Friday, June 4, 2010

"Responsible" Meat Eating

I went to a kitchen store in Brooklyn over Memorial Day weekend. They started up in the last couple of years, gave interesting classes in their tight space, and sold vintage cookware alongside the new. I loved this store. Not only did they have nice tools, they had good aesthetics, and were a small player who gave helpful individual advice. They seemingly had good politics: people rode their bikes there, they taught customers about preservation and reuse, and talked about locally produced food. They sold old school tools like pickling crocks. It seemed like they were a part of the movement to take things back into our own hands, and do them better than big business would.

They still exist, yet I write about them like it's over. That's because they've moved into a big space with a proper kitchen classroom and joined up with another business, a butcher. There's a full deli counter, barbeques big enough to roast whole pigs, and a room that I never fully looked at, because I was convinced it is where they butcher animals, and teach other people to kill animals themselves. I had no evidence, just a vibe. A strong, awful feeling, that came from more than just the smell of the place.
If I think about Brooklyn Kitchen's move from a purely business perspective, I get why they did it. The new space is huge, they can now sell all kinds of foods and conduct proper classes, and the meat will be a draw for a lot of hipsters, who think local bacon is the new black.

Seeing this, acknowledging this, really set me off in a spin.

I meet ex-vegetarians every day who now eat meat because they can get it from a local farmer at the farmer's market or specialized shop. Coffees are being made with bacon, my popsicle guy put bacon in one of his new flavors, Beacon's most popular buying club (traditionally for bulk grains and beans) is centered around local meat. I went into a shop for a vegan cookie the other day, and boar soup was on the menu.

Twenty years ago I went to brunch at a Seattle vegetarian restaurant on April Fool's Day. Their menu for the day included "easter" rabbit, spotted owl, sea turtle soup, all in fancy preparations. Gullible, I got upset before getting the joke. It didn't seem farfetched enough to me, I guess, and seems even less so now. These days, it seems practically everyone thinks it's okay to eat animals.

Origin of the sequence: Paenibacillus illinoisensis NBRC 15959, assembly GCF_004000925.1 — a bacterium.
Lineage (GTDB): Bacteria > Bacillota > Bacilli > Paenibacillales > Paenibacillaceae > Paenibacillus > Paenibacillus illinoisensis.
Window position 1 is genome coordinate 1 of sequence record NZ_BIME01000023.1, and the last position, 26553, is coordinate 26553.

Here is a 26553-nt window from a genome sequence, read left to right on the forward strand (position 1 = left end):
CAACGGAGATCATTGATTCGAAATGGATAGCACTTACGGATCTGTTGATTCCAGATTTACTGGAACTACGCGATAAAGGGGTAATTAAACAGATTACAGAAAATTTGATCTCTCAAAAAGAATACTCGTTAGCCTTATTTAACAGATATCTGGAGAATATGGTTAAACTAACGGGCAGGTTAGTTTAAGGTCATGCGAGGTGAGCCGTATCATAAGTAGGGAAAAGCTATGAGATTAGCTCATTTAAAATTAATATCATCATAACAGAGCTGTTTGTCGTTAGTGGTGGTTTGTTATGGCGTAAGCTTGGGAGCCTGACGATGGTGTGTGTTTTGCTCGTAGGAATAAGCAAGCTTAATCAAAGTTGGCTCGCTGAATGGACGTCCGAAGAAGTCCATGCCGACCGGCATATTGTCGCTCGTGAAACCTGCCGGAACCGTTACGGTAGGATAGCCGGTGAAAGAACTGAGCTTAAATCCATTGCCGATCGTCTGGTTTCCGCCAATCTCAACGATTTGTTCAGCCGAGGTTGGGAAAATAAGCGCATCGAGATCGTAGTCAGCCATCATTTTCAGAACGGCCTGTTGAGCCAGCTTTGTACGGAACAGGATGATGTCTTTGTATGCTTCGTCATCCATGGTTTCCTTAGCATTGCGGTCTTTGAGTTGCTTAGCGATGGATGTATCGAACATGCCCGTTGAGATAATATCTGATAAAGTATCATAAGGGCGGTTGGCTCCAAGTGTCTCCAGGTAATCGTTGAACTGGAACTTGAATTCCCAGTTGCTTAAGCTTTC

Except that we know better. We've read the China Study and the new U.N. report. We know how animals raised for food affect the environment, hunger, and our drinking water. We know that free range doesn't equal being outside, that humane is used all over the place for all kind of practices.
Because I live in a small town and know the farmers who sell meat and the people who buy meat, I know that most often people buy a small fraction of the meat they eat from local farmers. The grossest cheap meat on a styrofoam tray has risen to new heights in hearts and minds: people want to believe it's right and good to eat animals, and that their palettes are king. They get the expensive farmer's market stuff for the cred.

Food is important to me, too, very important. When I took St. John's wort for a stint and lost my appetite, I thought I'd be glad to have lost so much weight. Instead, I missed food, missed eating and tasting and all the pleasure and socializing that came with it.

I'm the worst person to talk about meat-eating because as a long-time vegan and animal rights activist, I won't be seen as level-headed, or looking at all sides. But I swear, if I had an intern, I'd have them research this:
- How much food is produced in the Mid-Hudson Valley that is consumed locally?
- How does that food break down in categories? What percentage are vegetables, fruit, grains, animals?
- How do the resources to produce those foods break down?

It seems to me that there are a lot of farmers who grow tons of veggies, a little bit of fruit, and have enough animals for a few eggs, some goat's milk, and send the occasional animals to slaughter. (Right, send them to a slaughterhouse. It's illegal for them to do it themselves.) My guess is that it would be something like a 90%, 5%, 3%, 2% breakdown. Shouldn't this mean, then, that people concerned about eating local foods eat an (at least) 90% vegetable diet?

1 comment:

  1. A friend sent along this related link, by Sunny Taylor, fabulous artist and fellow Tucsonan: